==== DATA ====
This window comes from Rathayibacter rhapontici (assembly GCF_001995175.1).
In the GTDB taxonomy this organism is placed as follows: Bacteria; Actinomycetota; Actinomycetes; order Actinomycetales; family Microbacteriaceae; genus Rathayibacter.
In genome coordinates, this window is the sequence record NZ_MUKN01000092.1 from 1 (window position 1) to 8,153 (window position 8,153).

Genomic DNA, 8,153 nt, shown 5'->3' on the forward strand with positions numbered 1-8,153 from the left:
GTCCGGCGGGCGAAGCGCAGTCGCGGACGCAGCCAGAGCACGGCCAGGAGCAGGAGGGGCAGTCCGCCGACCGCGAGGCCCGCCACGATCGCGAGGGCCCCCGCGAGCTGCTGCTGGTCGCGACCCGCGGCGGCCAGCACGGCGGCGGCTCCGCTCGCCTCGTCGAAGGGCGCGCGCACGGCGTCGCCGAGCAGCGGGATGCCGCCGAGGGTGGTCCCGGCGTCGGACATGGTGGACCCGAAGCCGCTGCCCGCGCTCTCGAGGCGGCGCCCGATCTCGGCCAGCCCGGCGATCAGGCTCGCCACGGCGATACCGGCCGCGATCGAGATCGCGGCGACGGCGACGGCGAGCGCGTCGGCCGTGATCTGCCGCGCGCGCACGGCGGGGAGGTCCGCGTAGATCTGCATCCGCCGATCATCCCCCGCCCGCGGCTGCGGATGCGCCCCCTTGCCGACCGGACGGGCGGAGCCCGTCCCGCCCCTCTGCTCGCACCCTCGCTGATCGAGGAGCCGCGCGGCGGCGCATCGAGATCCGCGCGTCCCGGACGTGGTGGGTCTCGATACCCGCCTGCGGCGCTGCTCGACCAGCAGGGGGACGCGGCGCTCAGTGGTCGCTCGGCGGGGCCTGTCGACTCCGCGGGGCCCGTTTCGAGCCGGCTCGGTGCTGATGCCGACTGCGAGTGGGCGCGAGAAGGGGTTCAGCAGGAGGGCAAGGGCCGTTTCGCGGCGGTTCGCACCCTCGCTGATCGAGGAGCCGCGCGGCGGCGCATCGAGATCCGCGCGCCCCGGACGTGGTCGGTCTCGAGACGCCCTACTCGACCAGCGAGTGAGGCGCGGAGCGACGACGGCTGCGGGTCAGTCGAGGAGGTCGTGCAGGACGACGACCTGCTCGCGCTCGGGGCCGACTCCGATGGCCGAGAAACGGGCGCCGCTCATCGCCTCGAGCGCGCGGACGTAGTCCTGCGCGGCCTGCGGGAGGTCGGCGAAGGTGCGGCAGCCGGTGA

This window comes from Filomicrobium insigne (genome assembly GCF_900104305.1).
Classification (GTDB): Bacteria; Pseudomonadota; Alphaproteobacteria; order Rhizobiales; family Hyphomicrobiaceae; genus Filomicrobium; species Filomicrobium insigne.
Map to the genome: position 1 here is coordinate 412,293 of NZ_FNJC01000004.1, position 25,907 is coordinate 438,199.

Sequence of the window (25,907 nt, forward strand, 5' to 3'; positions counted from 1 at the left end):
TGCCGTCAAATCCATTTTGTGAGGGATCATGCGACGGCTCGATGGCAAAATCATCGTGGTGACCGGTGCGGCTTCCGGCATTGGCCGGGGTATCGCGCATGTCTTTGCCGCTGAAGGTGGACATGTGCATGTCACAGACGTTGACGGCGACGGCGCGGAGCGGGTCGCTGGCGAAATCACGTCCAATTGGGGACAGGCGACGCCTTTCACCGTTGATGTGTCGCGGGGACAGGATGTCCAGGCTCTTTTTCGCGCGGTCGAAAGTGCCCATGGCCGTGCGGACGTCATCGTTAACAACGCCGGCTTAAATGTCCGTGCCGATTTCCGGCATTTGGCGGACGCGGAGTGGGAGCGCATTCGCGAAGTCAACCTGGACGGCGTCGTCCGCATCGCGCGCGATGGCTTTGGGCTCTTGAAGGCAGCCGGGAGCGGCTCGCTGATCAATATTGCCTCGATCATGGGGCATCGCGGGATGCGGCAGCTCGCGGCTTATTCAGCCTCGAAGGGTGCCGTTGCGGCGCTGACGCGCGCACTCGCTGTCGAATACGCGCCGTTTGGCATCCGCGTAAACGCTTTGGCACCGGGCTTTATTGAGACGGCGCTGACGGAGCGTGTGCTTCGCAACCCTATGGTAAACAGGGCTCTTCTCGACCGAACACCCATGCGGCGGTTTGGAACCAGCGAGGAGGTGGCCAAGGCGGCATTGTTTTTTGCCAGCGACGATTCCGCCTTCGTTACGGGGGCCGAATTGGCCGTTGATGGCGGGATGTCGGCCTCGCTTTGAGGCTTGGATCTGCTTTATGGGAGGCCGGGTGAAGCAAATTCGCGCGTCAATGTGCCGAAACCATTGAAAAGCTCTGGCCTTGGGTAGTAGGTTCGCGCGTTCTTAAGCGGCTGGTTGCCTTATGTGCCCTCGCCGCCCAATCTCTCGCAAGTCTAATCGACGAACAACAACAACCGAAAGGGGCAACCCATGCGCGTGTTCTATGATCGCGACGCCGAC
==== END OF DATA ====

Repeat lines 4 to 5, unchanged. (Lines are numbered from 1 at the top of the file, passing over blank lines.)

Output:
Genomic DNA, 8,153 nt, shown 5'->3' on the forward strand with positions numbered 1-8,153 from the left:
GTCCGGCGGGCGAAGCGCAGTCGCGGACGCAGCCAGAGCACGGCCAGGAGCAGGAGGGGCAGTCCGCCGACCGCGAGGCCCGCCACGATCGCGAGGGCCCCCGCGAGCTGCTGCTGGTCGCGACCCGCGGCGGCCAGCACGGCGGCGGCTCCGCTCGCCTCGTCGAAGGGCGCGCGCACGGCGTCGCCGAGCAGCGGGATGCCGCCGAGGGTGGTCCCGGCGTCGGACATGGTGGACCCGAAGCCGCTGCCCGCGCTCTCGAGGCGGCGCCCGATCTCGGCCAGCCCGGCGATCAGGCTCGCCACGGCGATACCGGCCGCGATCGAGATCGCGGCGACGGCGACGGCGAGCGCGTCGGCCGTGATCTGCCGCGCGCGCACGGCGGGGAGGTCCGCGTAGATCTGCATCCGCCGATCATCCCCCGCCCGCGGCTGCGGATGCGCCCCCTTGCCGACCGGACGGGCGGAGCCCGTCCCGCCCCTCTGCTCGCACCCTCGCTGATCGAGGAGCCGCGCGGCGGCGCATCGAGATCCGCGCGTCCCGGACGTGGTGGGTCTCGATACCCGCCTGCGGCGCTGCTCGACCAGCAGGGGGACGCGGCGCTCAGTGGTCGCTCGGCGGGGCCTGTCGACTCCGCGGGGCCCGTTTCGAGCCGGCTCGGTGCTGATGCCGACTGCGAGTGGGCGCGAGAAGGGGTTCAGCAGGAGGGCAAGGGCCGTTTCGCGGCGGTTCGCACCCTCGCTGATCGAGGAGCCGCGCGGCGGCGCATCGAGATCCGCGCGCCCCGGACGTGGTCGGTCTCGAGACGCCCTACTCGACCAGCGAGTGAGGCGCGGAGCGACGACGGCTGCGGGTCAGTCGAGGAGGTCGTGCAGGACGACGACCTGCTCGCGCTCGGGGCCGACTCCGATGGCCGAGAAACGGGCGCCGCTCATCGCCTCGAGCGCGCGGACGTAGTCCTGCGCGGCCTGCGGGAGGTCGGCGAAGGTGCGGCAGCCGGTGA